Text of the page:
Signs and Symptoms
Symptoms of alopecia may include:
- Male pattern hair loss: Thinning or complete loss of hair at the hairline and top of the head.
- Female diffuse hair loss: A gradual thinning of hair, especially on the top of the head. The hairline usually stays the same.
- Alopecia areata: Broken hairs, or hairs easily removed; one or more round or oval bald patches.
What Causes It?
Causes may include:
- Some medications, such as chemotherapy
- Autoimmune disorder, in the case of alopecia areata
What to Expect at Your Provider's Office
Your doctor can usually diagnose androgenetic alopecia by examining you and taking a medical history. If your health care provider suspects alopecia areata, the provider may order a fluorescent antinuclear antibody (FNA) test, which can help determine if there is a problem with your immune system.
Treatment depends on the type of alopecia you have. With many temporary forms of alopecia, hair will grow back without treatment. For people with alopecia areata, medications may help reduce hair loss. Some men with male pattern hair loss may consider surgery, such as hair transplants, scalp reduction, and strip or flap grafts.
For male pattern hair loss:
- Minoxidil (Rogaine)
- Finasteride (Propecia)
In the case of both medications, if you stop using the drug, your hair will fall out again. If you use these medications, your health care provider should monitor you for side effects.
For female diffuse hair loss:
- Minoxidil (Rogaine). Rogaine must be used indefinitely to keep regrown hair.
For alopecia areata:
- Corticosteroids, usually given by injection in the scalp each month. In severe cases, corticosteroids may be taken by mouth.
Surgical and Other Procedures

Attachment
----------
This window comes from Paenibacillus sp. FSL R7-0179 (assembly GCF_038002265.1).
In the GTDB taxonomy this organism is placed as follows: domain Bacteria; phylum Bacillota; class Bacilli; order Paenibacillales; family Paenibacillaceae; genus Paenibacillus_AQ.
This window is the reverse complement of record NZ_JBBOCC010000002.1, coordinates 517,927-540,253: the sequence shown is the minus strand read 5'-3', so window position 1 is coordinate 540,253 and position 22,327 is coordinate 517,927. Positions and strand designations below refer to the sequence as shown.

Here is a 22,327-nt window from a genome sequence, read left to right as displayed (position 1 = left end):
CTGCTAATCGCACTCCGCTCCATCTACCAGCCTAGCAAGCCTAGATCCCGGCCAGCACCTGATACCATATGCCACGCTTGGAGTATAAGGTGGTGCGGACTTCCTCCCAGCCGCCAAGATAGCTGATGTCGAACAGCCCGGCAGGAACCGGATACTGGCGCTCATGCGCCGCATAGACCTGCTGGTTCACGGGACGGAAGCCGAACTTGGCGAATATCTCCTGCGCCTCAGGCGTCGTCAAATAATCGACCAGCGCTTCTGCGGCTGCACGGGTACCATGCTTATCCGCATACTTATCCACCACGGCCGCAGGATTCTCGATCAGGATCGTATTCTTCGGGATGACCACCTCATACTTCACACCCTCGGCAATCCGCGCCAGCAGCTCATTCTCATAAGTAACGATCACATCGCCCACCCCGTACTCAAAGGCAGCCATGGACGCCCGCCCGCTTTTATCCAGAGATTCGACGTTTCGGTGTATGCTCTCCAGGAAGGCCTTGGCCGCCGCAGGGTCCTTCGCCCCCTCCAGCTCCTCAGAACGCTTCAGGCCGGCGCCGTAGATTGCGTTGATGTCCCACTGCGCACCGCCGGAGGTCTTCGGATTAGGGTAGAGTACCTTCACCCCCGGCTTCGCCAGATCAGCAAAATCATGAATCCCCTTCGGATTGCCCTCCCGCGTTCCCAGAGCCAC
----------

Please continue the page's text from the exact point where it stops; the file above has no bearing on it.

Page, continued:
Surgical options include hair transplants, scalp reduction, and strip or flap grafts.
Complementary and Alternative Therapies
These therapies have only slight success in treating male pattern baldness.
Nutrition and Supplements
For alopecia areata
- Biotin and trace minerals, such as those found in blue-green algae, may promote hair growth. Some health care professionals recommend biotin and zinc aspartate to treat alopecia areata in children. However, there is no evidence that biotin will help if you are already getting enough biotin in your diet. Biotin is found in chard, romaine lettuce, carrots, and tomatoes.
For androgenetic alopecia
- Beta-sitosterol and saw palmetto seem to help hair growth in men with male pattern hair loss. In one study, men who took this combination had greater hair growth than men who took a placebo. If you take other medications, particularly hormone therapy, talk to your doctor before taking this combination. Saw palmetto may increase the risk of bleeding, especially if you take blood thinners such as clopidogrel (Plavix), warfarin (Coumadin), or aspirin.
The use of herbs is a time-honored approach to strengthening the body and treating disease. Herbs, however, can trigger side effects and can interact with other herbs, supplements, or medications. For these reasons, you should take herbs only under the supervision of a provider.
For androgenetic alopecia
- Saw palmetto (Serenoa repens) and beta-sitosterol (see Nutrition and Supplements).
For alopecia areata
- Aromatherapy. One study found that massaging the scalp with a combination of several essential oils, including lavender, rosemary, thyme and cedarwood, improved hair growth. Since essential oils can be toxic, they are mixed with another oil, in this case, jojoba or grapeseed oil, before putting it on the skin. Add 3 to 6 drops of essential oil to 1 tablespoon of jojoba or grapeseed oil. Massage into scalp daily.
Therapeutic massage increases circulation (helping bring more blood to the scalp) and reduces stress. Scalp massage using essential oils of rosemary, lavender, thyme, and cedarwood may help increase circulation (see Herbs).
Some men using finasteride (Propecia) may have a decreased sex drive or trouble getting an erection. There also appears to be a relationship between vertex pattern androgenic alopecia and an increased risk of prostate cancer. Speak with your doctor.
If you are pregnant, wait to treat alopecia until after your baby is born.
Studies show that alopecia may impact quality of life. Other studies suggest alopecia may be correlated with certain disease processes, including prostate cancer and amyotrophic lateral sclerosis (ALS).
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